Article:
Only a week after the New York Police Department lodged their 5 millionth stop and frisk, a monumental class-action lawsuit against the NYPD's official Stop and Frisk program will be heard in Federal Court. For months, ColorOfChange members have demanded an end to the discriminatory policing tactic, which targets Black and Brown youth and subjects them to deeply humiliating, and unwarranted stops.
Starting next Monday, the people of New York will have their day in court. The Stop and Frisk class-action suit, Floyd V. City of New York, is brought by our partners at the Center for Constitutional Rights and argues that the program violates the constitution through racial profiling and suspicion-less stops. Now, the millions of New Yorker's impacted by Stop and Frisk will see their unjust experiences directly challenged and the NYPD will finally have to account for it's racially-biased policing tactics.
On this historic day, we need you there to support and ensure that we are heard. Join ColorOfChange and our partners in packing the courtroom and RSVP to let us know you are coming!
WHEN: Monday, March 18, 2013 at 10:00 am
WHERE: U.S. District Court, Southern District of NY, 500 Pearl Street, Courtroom 15C, New York, NY 10007More »
In his final State of the City address last Thursday, NYC Mayor Michael Bloomberg said that beginning in March, most people arrested in NYC for possessing small amounts of marijuana will be released and ordered to return to court, rather than being held overnight. That's good news for the more than 600,000 mostly Black and Brown people that have been arrested for marijuana possession during the last 15 years in New York City. Bloomberg also indicated support for Governor Andrew Cuomo's proposed law to make small possessions of marijuana a violation rather than a misdemeanor.
The Mayor was right to institute this stop-gap measure, but it shouldn't distract from the real remedy to racially-biased marijuana currently waiting for a vote in the State Legislature. ColorOfChange members and our allies have been fighting for a deeper resolution. Please join us in calling on New York state legislators to end discriminatory and illegal marijuana arrests.More »
Former New York City Police Commissioner, Bill Bratton, has been one of the most ardent proponents of the NY Police Department's discriminatory Stop and Frisk program. Now Bratton wants to spread Stop and Frisk to other cities. Last week, Bratton was overwhelmingly approved by the Oakland City Council to serve as a consultant to the Oakland Police Department. Previously, Mayor Jean Quan proposed hiring him to help enhance the city's public safety plan. Bratton has already hinted that the revised safety plan may include the discriminatory Stop and Frisk policing tactic.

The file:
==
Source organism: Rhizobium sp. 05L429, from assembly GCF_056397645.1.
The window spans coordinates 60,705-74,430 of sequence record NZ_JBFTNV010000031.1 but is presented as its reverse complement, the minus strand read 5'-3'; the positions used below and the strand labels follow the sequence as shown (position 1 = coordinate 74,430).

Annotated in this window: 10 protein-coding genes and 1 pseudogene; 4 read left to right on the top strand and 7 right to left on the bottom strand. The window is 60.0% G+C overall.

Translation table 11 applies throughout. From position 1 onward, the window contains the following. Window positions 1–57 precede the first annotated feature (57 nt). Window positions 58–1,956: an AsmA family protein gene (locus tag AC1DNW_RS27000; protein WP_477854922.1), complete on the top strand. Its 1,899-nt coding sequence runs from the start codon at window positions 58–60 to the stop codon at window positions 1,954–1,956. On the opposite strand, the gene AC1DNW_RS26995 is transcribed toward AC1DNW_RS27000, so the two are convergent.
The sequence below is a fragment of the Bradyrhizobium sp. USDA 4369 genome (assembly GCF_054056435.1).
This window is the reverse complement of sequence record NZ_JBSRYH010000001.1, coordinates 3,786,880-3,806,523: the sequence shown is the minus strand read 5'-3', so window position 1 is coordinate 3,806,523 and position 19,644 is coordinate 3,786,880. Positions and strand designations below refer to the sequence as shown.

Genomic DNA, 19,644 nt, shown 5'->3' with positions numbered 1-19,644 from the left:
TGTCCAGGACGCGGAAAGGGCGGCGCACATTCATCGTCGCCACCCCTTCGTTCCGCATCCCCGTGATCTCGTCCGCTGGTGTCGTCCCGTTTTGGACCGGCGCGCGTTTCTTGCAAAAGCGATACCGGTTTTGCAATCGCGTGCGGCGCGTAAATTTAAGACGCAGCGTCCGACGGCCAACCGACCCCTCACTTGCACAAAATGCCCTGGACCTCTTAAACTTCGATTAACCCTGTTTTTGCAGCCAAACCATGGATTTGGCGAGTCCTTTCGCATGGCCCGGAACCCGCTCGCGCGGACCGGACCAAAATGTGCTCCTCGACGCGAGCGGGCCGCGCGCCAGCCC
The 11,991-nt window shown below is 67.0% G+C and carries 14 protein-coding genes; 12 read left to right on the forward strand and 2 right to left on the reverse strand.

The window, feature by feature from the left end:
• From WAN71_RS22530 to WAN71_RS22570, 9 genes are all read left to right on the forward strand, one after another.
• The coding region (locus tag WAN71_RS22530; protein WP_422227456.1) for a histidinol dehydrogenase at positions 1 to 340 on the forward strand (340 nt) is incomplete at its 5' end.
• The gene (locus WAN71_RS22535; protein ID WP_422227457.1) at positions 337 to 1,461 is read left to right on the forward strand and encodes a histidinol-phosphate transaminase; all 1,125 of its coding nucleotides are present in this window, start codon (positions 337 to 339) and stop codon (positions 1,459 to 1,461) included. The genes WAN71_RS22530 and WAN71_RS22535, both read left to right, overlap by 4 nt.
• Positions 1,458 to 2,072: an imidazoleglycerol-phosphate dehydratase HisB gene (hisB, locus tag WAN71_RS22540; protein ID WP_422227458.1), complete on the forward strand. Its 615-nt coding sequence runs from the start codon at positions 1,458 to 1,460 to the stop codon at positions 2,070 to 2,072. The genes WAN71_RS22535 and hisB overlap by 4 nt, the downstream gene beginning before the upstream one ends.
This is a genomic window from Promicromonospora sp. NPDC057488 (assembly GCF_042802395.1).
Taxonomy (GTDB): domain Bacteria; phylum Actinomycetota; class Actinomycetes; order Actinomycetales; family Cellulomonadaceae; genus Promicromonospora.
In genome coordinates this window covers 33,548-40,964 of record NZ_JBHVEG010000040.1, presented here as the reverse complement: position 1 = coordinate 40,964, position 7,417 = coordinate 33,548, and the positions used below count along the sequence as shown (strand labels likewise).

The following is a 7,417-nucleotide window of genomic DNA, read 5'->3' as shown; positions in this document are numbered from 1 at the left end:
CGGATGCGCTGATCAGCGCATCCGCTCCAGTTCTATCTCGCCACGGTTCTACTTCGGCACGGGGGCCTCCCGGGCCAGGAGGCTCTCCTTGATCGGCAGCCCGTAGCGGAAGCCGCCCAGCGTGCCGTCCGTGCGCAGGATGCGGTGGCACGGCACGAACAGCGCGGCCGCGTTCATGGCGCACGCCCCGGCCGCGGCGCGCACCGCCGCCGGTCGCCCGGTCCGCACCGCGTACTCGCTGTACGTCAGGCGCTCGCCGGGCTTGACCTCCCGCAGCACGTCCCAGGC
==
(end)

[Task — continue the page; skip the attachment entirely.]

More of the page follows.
Bratton's approval in Oakland is a clear example of how the tactics and training of the NYPD can have serious consequences for the rest of the country. Check out this short video from the Oakland City Council meeting and then join us in demanding Mayor Bloomberg and Police Commissioner Kelly end the discriminatory program in New York City.More »
On January 8, Federal Judge Shira Scheindlin issued a ruling demanding an end to the use of Stop and Frisk outside of "Clean Halls" buildings in the Bronx. Operation Clean Halls permits police to patrol, interrogate, frisk, and arrest suspected "trespassers" in 16,000 private residential buildings disproportionately located in Black and brown communities. Judge Scheindlin's ruling orders the NYPD to stop performing trespass stops outside clean halls buildings in the Bronx unless officers have reasonable suspicion beyond a "hunch".
This is the first time a federal court has found a portion of Stop and Frisk to be unconstitutional, paving the way for further legal action. But Stop and Frisk won't go away by itself — we're ready to continue our efforts in 2013. Please join our campaign to demand an end to Stop and Frisk.More »
This past New Year's Day marked 4 years since Oscar Grant, a 22-year-old Oakland resident and father, was brutally killed by BART police officer Johannes Mesherle. Grant was unarmed, restrained, and laying face down on the train platform when Mesherle shot him. Even though the racist murder was caught on video and broadcast around the world, Mesherle served a relatively light sentence of 11 months in an L.A. County jail. National outrage spurned massive organizing, including 20,000 ColorOfChange members who signed a petition expressing their discontent at the case's handling.